Knowing how often to communicate in any process and by what means, and having a clear message is critical. Some institutions under communicate with their applicants while others over communicate; it’s important to ask students for feedback and use that feedback as an indication of what works and what doesn’t. 

No more silos, we’re working together

Nothing can frustrate a student more than when their questions are met with what is commonly known as “the run around” between siloed departments. The need to break down institutional silos is paramount. “In this competitive day and age, one must ensure that senior administrators are champions of bringing staff together to solve enrolment barrier problems;” Ivan argues, “without their understanding and continued support, problems can continue to build and permeate an institution.” 

A symptom of some of the disconnects between institutional departments are the myriad of varying due dates. Do your admission dates correspond well with your residence acceptance and deposit dates? More importantly, do they make sense given the timing of many of your students’ transitions from high school, or the work force, into post-secondary life? Nothing can frustrate a student more than a series of apparently arbitrary due dates that are backed by a set of unjustified penalties.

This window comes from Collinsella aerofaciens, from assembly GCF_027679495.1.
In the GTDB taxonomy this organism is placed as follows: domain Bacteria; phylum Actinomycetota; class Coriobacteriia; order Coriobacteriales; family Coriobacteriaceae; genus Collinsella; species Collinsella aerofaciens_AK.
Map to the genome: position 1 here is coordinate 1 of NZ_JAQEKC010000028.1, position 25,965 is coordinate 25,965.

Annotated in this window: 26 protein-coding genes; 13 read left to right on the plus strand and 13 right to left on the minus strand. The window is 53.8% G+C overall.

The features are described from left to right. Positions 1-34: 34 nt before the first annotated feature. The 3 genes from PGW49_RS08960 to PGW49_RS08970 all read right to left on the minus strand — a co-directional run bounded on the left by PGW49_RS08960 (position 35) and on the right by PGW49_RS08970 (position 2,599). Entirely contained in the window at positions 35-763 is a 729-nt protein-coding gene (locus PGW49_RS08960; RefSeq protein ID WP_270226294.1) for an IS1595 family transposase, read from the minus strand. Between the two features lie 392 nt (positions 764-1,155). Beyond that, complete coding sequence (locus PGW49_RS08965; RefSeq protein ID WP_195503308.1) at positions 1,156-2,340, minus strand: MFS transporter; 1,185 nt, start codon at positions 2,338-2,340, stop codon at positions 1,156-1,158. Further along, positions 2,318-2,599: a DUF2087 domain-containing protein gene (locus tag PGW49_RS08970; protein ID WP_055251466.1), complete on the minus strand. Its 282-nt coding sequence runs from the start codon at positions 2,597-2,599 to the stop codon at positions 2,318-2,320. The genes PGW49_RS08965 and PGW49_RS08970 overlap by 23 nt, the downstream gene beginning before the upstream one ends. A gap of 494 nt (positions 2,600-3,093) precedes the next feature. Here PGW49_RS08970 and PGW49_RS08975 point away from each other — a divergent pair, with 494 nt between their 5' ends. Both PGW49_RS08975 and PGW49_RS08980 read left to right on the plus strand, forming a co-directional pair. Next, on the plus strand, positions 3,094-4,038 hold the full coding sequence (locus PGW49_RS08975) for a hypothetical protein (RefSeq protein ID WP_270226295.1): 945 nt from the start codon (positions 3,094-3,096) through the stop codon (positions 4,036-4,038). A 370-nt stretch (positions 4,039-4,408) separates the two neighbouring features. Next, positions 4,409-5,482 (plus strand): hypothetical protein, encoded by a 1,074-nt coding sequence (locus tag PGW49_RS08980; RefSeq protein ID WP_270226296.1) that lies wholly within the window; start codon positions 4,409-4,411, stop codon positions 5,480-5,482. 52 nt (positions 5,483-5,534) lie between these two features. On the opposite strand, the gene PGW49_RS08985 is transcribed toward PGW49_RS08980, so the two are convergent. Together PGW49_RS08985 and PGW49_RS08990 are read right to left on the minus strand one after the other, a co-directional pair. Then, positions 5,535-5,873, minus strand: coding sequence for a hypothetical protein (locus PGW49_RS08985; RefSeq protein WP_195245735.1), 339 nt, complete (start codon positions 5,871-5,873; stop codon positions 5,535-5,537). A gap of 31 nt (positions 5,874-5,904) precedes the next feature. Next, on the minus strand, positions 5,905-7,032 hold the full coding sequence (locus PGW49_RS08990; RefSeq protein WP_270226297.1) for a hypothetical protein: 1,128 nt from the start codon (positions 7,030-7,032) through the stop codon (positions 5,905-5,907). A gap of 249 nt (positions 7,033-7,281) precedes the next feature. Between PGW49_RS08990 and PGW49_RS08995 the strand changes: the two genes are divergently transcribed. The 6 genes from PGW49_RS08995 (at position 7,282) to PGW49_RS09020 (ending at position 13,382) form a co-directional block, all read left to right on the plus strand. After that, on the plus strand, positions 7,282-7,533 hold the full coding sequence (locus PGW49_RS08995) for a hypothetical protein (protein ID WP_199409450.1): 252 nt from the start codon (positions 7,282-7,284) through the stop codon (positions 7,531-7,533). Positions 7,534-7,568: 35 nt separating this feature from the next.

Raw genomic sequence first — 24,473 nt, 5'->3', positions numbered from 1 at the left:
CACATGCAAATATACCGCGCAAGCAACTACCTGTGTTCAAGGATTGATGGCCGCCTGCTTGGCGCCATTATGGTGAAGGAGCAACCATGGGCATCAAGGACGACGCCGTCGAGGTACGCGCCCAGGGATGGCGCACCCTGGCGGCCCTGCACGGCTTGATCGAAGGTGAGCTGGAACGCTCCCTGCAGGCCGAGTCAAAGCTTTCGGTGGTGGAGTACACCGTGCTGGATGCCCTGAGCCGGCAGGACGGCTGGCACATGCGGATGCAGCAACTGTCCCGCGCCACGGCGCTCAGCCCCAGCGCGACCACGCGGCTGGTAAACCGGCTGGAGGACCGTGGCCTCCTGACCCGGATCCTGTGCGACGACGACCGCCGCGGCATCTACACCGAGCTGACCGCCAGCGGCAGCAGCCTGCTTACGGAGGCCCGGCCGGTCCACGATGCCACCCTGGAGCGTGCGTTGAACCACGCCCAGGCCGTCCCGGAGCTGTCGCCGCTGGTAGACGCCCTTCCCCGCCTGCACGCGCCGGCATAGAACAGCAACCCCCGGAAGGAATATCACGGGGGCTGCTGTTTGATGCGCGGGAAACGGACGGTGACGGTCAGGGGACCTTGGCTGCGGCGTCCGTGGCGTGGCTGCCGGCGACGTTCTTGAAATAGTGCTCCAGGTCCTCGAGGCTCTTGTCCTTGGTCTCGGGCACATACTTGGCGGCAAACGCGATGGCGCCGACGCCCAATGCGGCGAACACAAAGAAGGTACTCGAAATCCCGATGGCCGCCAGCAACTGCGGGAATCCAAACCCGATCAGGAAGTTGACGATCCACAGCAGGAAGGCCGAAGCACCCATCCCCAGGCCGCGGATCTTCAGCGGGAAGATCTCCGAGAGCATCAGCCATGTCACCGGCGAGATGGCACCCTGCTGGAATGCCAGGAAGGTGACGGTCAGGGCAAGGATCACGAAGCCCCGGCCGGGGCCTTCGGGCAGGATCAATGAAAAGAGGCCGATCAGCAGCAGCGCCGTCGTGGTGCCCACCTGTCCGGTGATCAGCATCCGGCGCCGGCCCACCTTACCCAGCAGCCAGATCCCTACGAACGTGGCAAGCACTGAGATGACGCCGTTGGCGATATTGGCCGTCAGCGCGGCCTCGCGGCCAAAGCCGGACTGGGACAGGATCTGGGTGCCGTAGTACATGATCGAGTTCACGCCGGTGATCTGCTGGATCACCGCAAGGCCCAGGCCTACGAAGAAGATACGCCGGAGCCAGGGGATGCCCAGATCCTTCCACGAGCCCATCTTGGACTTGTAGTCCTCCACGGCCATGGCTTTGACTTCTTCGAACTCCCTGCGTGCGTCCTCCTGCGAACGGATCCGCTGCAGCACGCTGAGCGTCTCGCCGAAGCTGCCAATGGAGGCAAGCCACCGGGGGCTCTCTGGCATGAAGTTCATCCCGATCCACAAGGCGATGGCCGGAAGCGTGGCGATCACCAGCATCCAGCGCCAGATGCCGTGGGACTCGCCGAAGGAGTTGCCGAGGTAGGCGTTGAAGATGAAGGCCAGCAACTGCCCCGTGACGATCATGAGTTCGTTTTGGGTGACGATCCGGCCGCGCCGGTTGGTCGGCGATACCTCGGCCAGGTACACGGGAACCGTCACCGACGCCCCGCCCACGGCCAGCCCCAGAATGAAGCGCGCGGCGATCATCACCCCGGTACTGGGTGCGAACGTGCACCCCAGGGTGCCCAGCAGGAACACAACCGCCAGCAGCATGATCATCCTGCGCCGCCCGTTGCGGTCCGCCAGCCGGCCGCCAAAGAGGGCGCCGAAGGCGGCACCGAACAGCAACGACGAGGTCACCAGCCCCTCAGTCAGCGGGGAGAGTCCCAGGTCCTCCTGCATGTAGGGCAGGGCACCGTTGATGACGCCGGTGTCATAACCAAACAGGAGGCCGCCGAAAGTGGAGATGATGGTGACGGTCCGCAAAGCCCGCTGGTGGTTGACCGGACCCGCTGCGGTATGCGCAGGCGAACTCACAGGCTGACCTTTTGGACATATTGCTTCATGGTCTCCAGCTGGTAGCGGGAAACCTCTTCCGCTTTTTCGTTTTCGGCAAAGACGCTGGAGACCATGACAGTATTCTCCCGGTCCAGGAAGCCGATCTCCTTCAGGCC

With personal and timely communication with students, these timelines can be less daunting and challenging. Students who responded to the Academica Group StudentVu survey suggested that “applying to post-secondary schooling is very lengthy and confusing.” Some even felt that they had to “pry very important information from [their institutions].” One-third of students suggested that improved communication (both within the institution and between applicant and institution) was key element to unlocking enrolment barriers, since they struggled to get clear, timely answers from many of the institutions that they applied to.

A key strategy to unlocking enrolment barriers is putting students at the centre of the enrolment experience and then ensuring that your administrative needs are aligned. Ivan discusses a technique she uses when conducting on-campus workshops to break down these types of enrolment barriers: 

I like to bring together all the various groups involved and have them recreate the current state of enrolment and the future state of enrolment using empathy mapping; it is a fun, yet powerful way for individuals from all areas to connect and see what can happen when barriers are removed.

Enrolment barriers can be any of the ones stated above or they can be unique to your own campus. Removing enrolment barriers may seem like an insurmountable hurdle on your campus, but the reality is that these barriers must be reduced or eliminated so that future and current students are satisfied. Your future enrolment depends on it.

It all starts with a deep understanding of the sector, the institution and the stakeholder groups. We’ll bring our two decades of applicant and student survey data and combine it with custom research that is specific to the challenge you’re facing or strategy you’re considering.